Overview: Employers have an obligation to comply with various federal, state and local leaves of absence laws. Many employers go beyond the law and voluntarily offer leaves (such as bereavement, pandemic or paid sick leave). These additional leaves may be effective for staying competitive in attracting new talent, increasing employee morale or retaining employees. Multistate employers may offer leaves that are not legally required in order to create uniformity (by providing all employees with the same benefits) and for administrative and morale reasons.
When applicable, employers must comply with the federal Family and Medical Leave Act (FMLA), Americans with Disabilities Act (ADA), Pregnancy Discrimination Act (PDA) and Title VII when it handles leave requests and/or creates leave policies. Employers must also always check their state and local laws when managing leaves of absence. Many state laws differ from federal law (e.g., states may require paid leave or may expand the scope of leave to care for family members that federal law does not cover, such as domestic and/or same-sex partners) - and many states differ from one another. For example, some states protect an employee's right to accept another employment opportunity while on approved leave (i.e., moonlighting) while other states specify that an employer may prohibit outside employment that creates a conflict of interest. Employers need to be careful that their leave policies comply with the applicable law that creates the greatest degree of protection for employees.
Employers must always be aware of the risk of legal claims for interference, retaliation and discrimination when managing leaves. The best way for an employer to reduce risk is to ensure that all policies are enforced in a consistent manner across the organization.
Trends: Federal law does not require paid sick leave; however, there is a push for the federal government to enact such a law. Employers in California, Connecticut, Massachusetts and Oregon, and several municipalities (e.g., the District of Columbia, New York City, San Francisco and Seattle) are required to provide eligible employees with paid sick leave, though the requirements for leave vary. Many other jurisdictions are considering following this trend.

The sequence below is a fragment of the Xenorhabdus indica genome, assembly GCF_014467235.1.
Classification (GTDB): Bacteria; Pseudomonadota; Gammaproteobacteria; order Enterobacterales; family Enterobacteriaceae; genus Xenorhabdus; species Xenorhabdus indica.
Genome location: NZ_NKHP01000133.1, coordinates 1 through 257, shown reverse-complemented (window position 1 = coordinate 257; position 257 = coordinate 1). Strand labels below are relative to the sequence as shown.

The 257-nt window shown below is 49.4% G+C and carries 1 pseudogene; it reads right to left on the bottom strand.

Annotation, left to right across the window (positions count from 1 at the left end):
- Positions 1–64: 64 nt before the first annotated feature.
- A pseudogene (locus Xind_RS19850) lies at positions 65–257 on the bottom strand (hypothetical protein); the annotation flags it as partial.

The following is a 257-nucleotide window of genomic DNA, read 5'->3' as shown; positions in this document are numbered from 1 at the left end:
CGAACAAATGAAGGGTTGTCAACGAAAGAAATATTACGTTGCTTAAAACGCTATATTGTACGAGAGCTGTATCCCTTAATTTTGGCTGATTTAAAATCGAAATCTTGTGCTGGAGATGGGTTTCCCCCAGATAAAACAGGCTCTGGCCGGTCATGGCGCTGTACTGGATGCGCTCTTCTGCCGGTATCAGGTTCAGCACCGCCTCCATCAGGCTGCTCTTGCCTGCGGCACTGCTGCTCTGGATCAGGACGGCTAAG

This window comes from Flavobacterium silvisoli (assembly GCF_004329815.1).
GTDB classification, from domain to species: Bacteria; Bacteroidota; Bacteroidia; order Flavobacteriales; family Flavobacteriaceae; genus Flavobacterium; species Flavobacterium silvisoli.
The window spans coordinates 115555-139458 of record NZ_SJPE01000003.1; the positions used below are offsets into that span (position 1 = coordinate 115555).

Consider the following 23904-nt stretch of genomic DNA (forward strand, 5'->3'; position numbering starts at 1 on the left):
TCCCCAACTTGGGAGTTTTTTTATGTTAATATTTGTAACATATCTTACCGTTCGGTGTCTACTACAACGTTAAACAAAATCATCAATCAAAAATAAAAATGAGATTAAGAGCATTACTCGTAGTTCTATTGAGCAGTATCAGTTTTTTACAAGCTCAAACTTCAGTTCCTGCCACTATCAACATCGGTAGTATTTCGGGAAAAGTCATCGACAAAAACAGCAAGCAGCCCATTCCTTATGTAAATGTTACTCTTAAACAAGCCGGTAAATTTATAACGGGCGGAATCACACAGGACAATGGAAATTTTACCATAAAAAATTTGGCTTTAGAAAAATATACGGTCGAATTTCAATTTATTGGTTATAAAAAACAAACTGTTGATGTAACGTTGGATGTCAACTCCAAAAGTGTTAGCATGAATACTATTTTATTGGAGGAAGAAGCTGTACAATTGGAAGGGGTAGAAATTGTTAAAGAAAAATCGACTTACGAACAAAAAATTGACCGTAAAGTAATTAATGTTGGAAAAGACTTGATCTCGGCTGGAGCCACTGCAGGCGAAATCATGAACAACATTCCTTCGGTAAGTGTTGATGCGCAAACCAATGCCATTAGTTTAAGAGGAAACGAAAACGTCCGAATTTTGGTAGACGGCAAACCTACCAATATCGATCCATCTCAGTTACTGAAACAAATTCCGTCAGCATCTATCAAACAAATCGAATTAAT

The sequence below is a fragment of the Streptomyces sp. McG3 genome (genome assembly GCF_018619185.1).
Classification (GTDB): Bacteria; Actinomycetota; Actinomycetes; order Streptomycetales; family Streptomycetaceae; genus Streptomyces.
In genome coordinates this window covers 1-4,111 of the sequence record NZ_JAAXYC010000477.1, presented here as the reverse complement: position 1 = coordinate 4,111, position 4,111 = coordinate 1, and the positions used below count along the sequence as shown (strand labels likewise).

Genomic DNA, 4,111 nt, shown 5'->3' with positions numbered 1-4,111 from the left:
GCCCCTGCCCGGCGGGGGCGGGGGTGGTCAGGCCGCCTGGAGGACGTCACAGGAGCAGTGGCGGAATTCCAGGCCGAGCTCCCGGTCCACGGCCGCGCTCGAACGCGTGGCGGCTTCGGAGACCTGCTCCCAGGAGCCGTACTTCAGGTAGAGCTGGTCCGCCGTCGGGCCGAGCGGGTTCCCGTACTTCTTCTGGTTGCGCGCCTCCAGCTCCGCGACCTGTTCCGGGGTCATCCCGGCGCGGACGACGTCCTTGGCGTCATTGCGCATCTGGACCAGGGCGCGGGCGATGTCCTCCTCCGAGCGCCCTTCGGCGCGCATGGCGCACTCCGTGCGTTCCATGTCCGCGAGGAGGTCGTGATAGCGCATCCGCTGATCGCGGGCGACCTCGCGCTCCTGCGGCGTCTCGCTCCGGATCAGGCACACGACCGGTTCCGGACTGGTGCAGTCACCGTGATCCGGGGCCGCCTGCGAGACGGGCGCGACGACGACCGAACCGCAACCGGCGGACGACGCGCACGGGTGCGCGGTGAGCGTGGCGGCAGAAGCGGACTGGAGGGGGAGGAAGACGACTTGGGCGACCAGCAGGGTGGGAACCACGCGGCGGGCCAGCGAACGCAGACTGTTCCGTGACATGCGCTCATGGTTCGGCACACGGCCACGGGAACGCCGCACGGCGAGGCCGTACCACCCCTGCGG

The Equal Employment Opportunity Commission (EEOC) is targeting employers that have a policy calling for the automatic termination of an employee after the employee has been absent for a certain period of time. The EEOC believes that such policies do not properly meet the employer's obligation to engage in the ADA's interactive process to determine if a reasonable accommodation is necessary. Employers must conduct an individualized case-by-case analysis of the employee's situation and the employer's obligation to reasonably accommodate.
Author: Melissa S. Burdorf, JD, Legal Editor
Updated policy and guidance to highlight that the notice should generally be attached to the handbook or other benefits resource; updated guidance to reflect EEOC guidance on employer-provided leaves of absence as a reasonable accommodation under the ADA.
Revised policy to further clarify the manner in which an employee may use sick time.
Updated guidance to reflect EEOC guidance on employer-provided leaves of absence as a reasonable accommodation under the ADA.
Enhanced to improve the scope of coverage regarding billing disputes over responsibility for medical treatments, lien filing fees and lien filing process.
Updated to reflect forthcoming amendments to the Victims' Economic Security and Safety Act.
Updated to reflect forthcoming amendments to the domestic violence leave law in Illinois.
Massachusetts employers with 50 or more employees seeking to inform employees about the availability of time off for veterans to participate in Veterans Day and Memorial Day activities and to demonstrate compliance with Massachusetts law should consider including this model policy statement in their handbook.
HR guidance on various intersecting federal and state laws addressing employee leaves of absences.